Storytelling is one of the earliest forms of communication. It is how history was recorded before pen and ink, before Gutenberg and the printing press. When writers stop thinking about assignments and start thinking about stories, work moves from a chore to a delight. Writing becomes a place where curiosity is rewarded, where learning about someone or about some new technology or technique is exciting and challenging not just something you have to do.
Try to remember what it was like in 3rd grade when the teacher asked students to write a story — how easy it was and how quickly words met paper. Now try to apply that same freedom from over thinking, worrying and following the rules to storytelling and see what happens.
Writing for The Equine Journal doesn’t pay a whole lot of money but it pays a whole lot in satisfaction. It offers me an entree into the people, the products and the businesses that make up the equestrian world and lets me learn about something I love — horses — and get paid, too.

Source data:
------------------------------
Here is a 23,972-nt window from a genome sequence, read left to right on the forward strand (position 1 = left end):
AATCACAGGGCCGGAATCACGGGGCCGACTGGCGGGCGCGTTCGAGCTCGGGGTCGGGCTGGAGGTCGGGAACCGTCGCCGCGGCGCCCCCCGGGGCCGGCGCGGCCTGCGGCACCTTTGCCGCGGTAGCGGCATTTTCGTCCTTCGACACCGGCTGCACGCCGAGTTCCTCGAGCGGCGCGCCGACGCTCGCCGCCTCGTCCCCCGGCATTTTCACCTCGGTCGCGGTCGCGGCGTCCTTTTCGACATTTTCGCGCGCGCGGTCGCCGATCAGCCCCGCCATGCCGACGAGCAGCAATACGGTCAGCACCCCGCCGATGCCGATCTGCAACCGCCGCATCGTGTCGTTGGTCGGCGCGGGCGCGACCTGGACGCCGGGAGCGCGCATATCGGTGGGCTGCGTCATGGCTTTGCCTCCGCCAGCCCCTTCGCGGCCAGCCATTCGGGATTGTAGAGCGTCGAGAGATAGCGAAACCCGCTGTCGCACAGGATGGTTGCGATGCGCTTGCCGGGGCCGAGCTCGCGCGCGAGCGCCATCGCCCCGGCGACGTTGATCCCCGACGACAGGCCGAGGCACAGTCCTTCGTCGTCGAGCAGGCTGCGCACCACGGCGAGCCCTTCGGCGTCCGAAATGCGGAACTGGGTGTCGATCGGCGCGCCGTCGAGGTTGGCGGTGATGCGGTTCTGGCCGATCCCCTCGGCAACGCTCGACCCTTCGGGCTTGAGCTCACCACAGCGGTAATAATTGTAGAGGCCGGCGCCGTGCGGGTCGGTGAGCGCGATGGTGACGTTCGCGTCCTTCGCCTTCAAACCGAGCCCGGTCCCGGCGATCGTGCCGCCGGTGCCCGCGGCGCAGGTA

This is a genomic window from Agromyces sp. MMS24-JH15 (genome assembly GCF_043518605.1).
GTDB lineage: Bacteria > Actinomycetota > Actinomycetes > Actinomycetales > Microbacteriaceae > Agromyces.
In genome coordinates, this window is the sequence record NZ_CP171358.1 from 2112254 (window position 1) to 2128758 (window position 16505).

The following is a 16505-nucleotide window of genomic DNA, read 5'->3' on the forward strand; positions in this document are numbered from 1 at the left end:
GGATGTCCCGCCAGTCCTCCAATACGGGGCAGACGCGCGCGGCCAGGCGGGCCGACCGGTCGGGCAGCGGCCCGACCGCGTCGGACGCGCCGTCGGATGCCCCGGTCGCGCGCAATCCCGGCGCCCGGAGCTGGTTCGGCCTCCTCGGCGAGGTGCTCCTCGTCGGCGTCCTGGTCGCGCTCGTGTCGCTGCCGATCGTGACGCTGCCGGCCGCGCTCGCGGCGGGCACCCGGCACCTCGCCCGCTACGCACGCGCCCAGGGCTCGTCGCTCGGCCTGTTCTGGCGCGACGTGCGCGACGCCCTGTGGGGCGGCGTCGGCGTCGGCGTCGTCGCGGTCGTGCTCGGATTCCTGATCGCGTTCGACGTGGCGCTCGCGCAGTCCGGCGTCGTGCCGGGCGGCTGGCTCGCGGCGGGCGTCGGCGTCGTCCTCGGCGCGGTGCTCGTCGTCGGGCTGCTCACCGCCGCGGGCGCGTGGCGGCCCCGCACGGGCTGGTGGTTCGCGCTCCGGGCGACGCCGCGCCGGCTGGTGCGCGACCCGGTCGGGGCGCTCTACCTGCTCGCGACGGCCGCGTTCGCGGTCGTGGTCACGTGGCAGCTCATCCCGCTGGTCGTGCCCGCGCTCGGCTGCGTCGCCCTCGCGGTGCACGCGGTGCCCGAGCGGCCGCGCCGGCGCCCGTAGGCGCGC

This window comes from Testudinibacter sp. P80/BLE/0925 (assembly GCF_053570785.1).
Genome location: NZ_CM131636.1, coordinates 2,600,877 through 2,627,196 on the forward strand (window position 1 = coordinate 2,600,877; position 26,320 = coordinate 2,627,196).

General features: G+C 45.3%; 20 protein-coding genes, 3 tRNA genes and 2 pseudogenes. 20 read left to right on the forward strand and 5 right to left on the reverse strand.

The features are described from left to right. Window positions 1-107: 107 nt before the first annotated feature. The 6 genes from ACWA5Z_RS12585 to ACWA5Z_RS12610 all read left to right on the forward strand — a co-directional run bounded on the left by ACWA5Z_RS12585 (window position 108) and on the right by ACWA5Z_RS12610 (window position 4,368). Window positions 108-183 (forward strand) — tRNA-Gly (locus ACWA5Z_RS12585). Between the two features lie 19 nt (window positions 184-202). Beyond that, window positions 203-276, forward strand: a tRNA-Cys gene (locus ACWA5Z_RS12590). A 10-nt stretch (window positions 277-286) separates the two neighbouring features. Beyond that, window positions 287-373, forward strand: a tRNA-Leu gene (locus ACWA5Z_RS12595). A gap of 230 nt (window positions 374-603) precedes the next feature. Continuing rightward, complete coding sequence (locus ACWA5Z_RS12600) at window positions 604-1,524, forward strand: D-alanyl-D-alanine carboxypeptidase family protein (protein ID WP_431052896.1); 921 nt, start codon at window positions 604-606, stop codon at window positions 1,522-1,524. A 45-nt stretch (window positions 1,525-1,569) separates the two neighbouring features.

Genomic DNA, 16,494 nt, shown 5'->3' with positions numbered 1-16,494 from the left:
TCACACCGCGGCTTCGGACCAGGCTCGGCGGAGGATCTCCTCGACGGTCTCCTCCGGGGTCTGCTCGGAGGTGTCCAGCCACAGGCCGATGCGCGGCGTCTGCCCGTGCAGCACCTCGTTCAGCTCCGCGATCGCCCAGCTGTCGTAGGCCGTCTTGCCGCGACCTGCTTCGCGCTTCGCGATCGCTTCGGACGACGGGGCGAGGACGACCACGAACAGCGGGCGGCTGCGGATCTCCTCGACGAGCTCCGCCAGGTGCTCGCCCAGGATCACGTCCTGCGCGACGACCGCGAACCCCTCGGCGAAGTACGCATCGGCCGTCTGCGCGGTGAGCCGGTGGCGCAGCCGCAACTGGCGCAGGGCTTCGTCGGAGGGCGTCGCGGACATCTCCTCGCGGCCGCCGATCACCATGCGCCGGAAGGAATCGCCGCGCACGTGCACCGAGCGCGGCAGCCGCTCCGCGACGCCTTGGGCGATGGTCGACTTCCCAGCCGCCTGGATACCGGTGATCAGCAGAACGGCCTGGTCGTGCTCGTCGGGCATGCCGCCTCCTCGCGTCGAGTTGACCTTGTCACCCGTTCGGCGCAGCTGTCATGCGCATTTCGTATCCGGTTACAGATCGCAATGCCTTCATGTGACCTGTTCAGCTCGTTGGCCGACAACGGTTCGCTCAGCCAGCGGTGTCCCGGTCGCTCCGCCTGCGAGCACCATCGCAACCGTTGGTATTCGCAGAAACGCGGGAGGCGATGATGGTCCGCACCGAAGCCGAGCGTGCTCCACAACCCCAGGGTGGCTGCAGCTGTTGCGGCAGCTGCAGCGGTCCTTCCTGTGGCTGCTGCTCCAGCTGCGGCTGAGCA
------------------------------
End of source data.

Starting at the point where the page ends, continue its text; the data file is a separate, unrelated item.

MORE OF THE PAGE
It also gives me a chance to practice storytelling, whether it’s a cover story on an English Shire horse named Samson or a feature article on how to buy and sell equine real estate. Check out these articles and see what I mean about thinking about writing as storytelling.